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A Spirited Defense

5:39 PM, Jul 28, 2009 • By VICTORINO MATUS
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Remember when it was rumored that some drinks in New York City were costing as much as $10? Now, of course, cocktails can cost as much as $20 at a trendy District bar. But in this economy, things couldn't possibly get worse, could they?

According to the beverage giant Diageo, the answer is yes. From an email I received last night from my good friend Johnnie Walker (which Diageo owns):

The U.S. Senate is considering a proposal that would dramatically raise what they call "lifestyle taxes" to pay for a huge federal health care program. Under this proposal you would be paying more for some of the simple things you enjoy, such as a soft drink and your favorite alcohol beverages. The proposal calls for a staggering increase in federal taxes on alcohol beverages of up to 229 percent!...

Small businesses--your local wine, grocery, convenience stores and restaurants--will see sales go down. An estimated 160,000 people in the hospitality industry will lose their jobs--in an industry that has already lost 540,000 jobs over the past year. The last time the federal government raised taxes on distilled spirits nearly 100,000 people lost their jobs....

Nearly 60 percent of the price you pay at the store for distilled spirits already goes for federal, state, local taxes and other government fees. Do not let the government add more to an already hefty tax burden. You may agree that our health care system needs to be reformed, but not on the backs of hard working Americans.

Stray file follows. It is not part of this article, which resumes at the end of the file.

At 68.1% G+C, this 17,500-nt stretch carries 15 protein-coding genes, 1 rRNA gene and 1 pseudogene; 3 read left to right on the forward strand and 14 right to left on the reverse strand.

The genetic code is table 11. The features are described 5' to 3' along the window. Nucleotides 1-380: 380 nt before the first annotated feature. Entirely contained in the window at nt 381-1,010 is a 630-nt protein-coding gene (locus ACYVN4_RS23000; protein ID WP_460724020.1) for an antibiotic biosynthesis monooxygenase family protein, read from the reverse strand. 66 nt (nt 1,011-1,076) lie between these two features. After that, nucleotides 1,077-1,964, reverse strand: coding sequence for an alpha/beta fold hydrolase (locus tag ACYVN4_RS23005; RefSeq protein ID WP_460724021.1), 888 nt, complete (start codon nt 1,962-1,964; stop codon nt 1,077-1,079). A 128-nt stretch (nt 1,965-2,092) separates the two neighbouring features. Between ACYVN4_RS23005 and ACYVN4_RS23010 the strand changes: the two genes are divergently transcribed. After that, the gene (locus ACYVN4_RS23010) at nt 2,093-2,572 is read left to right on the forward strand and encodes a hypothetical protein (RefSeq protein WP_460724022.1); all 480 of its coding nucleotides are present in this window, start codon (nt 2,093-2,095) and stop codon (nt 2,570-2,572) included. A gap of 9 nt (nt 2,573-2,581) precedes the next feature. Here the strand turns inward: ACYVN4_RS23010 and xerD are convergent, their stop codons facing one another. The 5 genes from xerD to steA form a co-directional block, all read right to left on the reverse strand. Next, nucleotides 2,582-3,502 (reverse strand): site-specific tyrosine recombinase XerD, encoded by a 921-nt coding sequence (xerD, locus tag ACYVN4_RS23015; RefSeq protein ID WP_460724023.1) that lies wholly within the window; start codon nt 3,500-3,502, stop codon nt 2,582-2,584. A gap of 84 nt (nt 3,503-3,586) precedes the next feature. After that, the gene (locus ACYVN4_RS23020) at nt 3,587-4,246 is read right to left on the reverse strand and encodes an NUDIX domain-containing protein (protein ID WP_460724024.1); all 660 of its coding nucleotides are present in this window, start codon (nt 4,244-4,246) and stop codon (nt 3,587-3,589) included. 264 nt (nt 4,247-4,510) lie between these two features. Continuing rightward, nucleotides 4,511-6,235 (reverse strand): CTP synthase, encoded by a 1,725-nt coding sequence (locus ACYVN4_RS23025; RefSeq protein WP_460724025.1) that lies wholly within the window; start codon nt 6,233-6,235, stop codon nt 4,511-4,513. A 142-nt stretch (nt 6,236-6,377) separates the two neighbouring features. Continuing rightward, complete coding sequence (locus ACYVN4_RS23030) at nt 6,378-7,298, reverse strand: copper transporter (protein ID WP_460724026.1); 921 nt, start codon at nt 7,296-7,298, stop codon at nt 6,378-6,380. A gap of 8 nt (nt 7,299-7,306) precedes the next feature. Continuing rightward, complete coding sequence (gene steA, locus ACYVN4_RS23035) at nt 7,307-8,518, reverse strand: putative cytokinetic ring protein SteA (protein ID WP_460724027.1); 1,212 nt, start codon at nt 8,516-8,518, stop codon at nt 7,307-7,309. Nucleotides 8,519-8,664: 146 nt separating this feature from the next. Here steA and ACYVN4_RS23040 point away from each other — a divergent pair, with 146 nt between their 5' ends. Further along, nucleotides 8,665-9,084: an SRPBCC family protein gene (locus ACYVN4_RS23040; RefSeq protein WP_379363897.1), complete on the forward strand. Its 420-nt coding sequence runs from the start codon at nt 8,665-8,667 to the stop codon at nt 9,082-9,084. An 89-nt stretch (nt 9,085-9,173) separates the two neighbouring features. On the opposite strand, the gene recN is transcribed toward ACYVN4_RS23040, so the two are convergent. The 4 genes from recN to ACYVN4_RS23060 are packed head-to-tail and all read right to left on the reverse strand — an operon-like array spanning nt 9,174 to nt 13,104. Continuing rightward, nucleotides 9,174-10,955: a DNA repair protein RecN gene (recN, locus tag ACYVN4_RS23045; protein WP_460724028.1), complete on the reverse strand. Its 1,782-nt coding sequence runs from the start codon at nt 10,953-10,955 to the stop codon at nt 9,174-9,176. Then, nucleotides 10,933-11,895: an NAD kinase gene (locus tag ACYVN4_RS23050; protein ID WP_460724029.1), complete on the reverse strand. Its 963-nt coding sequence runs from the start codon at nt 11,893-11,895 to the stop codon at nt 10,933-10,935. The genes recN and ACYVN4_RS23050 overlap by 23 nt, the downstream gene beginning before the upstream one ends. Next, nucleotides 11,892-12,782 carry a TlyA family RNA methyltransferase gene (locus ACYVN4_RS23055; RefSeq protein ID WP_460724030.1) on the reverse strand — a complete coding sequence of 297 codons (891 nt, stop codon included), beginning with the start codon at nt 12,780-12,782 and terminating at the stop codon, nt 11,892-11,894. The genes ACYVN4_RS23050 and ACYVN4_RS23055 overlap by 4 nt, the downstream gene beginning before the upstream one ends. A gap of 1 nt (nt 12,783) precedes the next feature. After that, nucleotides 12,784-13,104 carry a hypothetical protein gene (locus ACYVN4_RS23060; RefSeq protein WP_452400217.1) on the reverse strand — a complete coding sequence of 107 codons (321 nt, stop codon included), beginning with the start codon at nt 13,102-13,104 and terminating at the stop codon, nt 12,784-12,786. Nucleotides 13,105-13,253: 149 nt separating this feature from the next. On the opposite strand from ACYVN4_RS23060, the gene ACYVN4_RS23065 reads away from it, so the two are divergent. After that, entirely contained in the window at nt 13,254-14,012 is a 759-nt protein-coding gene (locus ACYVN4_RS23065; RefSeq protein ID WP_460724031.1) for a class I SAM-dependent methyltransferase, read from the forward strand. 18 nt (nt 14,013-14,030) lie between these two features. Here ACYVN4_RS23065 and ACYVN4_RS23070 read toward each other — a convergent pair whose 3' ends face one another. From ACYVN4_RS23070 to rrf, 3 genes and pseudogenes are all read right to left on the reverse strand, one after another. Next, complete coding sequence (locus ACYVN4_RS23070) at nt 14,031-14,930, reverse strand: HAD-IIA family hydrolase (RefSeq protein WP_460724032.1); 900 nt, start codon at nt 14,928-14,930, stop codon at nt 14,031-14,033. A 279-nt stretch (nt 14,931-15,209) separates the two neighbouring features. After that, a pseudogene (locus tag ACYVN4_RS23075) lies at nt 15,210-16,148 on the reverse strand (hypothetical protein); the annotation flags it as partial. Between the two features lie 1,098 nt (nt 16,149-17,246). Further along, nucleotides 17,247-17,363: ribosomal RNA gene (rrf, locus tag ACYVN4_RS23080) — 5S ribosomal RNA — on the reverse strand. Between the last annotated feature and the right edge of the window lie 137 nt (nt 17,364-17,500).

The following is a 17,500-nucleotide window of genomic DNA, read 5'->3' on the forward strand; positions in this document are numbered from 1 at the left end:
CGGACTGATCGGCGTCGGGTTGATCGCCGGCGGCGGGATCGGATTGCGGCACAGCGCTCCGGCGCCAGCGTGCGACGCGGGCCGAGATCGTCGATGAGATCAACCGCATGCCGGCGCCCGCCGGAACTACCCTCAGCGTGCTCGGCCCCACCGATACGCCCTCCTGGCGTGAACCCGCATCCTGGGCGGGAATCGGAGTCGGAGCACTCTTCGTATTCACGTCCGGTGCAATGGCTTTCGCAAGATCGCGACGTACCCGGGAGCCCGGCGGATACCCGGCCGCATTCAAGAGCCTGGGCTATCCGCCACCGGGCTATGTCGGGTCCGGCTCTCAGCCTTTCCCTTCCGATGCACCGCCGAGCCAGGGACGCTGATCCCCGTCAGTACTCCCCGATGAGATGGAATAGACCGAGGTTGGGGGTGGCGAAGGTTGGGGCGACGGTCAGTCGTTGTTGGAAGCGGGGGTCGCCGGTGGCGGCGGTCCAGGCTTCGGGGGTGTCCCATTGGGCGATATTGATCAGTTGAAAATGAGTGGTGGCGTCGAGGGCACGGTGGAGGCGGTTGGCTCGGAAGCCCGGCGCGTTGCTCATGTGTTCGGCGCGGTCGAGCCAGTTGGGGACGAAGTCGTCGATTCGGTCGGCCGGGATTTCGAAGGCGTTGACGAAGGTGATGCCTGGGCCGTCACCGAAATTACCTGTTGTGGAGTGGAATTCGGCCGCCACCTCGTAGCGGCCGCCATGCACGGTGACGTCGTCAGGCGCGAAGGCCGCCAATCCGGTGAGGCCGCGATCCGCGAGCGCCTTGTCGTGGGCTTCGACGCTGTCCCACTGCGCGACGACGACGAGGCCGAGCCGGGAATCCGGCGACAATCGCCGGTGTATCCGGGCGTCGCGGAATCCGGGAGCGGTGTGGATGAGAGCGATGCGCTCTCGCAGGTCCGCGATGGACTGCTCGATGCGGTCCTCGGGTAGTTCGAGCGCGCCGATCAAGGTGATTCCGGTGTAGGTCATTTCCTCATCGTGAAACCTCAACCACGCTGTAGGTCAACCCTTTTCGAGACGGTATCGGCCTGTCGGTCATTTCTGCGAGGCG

I was then directed to a link to AxeTaxesNotJobs.com, which elaborates on the pernicious effects of regressive taxes even further.

Seriously, I understand that the folks at Diageo, an empire of booze that includes Johnnie Walker, Guinness, Smirnoff, Baileys, Cuervo, Tanquerey, and Captain Morgan, has a stake in the current battle over financing health care reform. They're not exactly impartial. But the fact is, the cost of drinking could go up, and people could lose their jobs. Even worse, the cost of drinking could go up.

Isn't that reason enough to proceed with caution? And no, I am not blogging on this to curry favor with Diageo. I happen to feel very strongly about regressive taxes. I think about it all the time, particularly when I come home from work, kick back, and pour myself a glass of Johnnie Walker Black Label-three ice cubes-and ruminate on the oak, the peat, and the ultimate smoothness of this exquisitely blended . . .